Researchers at the Georgia Institute of Technology have announced that, using inexpensive components from a liquid crystal display (LCD) projector, they’re able to control the brain circuits in tiny laboratory animals, including freely moving worms.This is a first in the field of optogenetics, a mix of optical and genetic techniques that has allowed researchers to probe and control genetically targeted neural circuits in laboratory animals.
The illumination system is described in a recent edition of the journal Nature Methods. The prototype system includes a modified off-the-shelf LCD projector, which is used to cast a multi-color pattern of light onto an animal. The independent red, green and blue channels allow researchers to activate excitable cells sensitive to specific colors, while simultaneously silencing others.
“Because the central component of the illumination system is a commercially available projector, the system’s cost and complexity are dramatically reduced, which we hope will enable wider adoption of this tool by the research community,” explained Lu.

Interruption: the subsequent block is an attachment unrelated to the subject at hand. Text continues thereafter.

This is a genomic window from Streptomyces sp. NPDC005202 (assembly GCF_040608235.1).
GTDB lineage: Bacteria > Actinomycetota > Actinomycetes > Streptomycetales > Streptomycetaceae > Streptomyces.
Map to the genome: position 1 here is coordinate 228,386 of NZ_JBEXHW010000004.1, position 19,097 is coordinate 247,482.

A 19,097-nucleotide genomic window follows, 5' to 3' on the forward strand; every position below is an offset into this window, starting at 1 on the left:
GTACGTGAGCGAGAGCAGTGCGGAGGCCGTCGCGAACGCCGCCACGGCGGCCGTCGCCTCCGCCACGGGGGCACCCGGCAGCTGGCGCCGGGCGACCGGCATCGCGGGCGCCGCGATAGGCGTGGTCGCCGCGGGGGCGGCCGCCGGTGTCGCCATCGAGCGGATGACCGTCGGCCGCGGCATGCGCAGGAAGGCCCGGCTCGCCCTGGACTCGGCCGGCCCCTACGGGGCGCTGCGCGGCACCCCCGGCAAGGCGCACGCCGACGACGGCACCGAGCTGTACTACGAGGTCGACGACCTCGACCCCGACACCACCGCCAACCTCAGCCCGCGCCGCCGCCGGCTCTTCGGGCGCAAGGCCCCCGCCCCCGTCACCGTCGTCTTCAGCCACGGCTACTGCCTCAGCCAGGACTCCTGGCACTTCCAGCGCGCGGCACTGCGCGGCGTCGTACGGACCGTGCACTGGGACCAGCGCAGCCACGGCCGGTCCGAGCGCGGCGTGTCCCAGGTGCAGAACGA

The researchers connected the illumination system to a microscope and combined it with video tracking, enabling them to track and record the behavior of freely moving animals, while maintaining the lighting in the intended anatomical position. When the animal moves, changes to the light’s location, intensity and color can be updated in less than 40 milliseconds, according to a news release.
For their first experiment, the researchers illuminated the head of a worm (Caenorhabditis elegans) at regular intervals while the animal moved forward. This produced a coiling effect in the head and caused the worm to crawl in a triangular pattern ...
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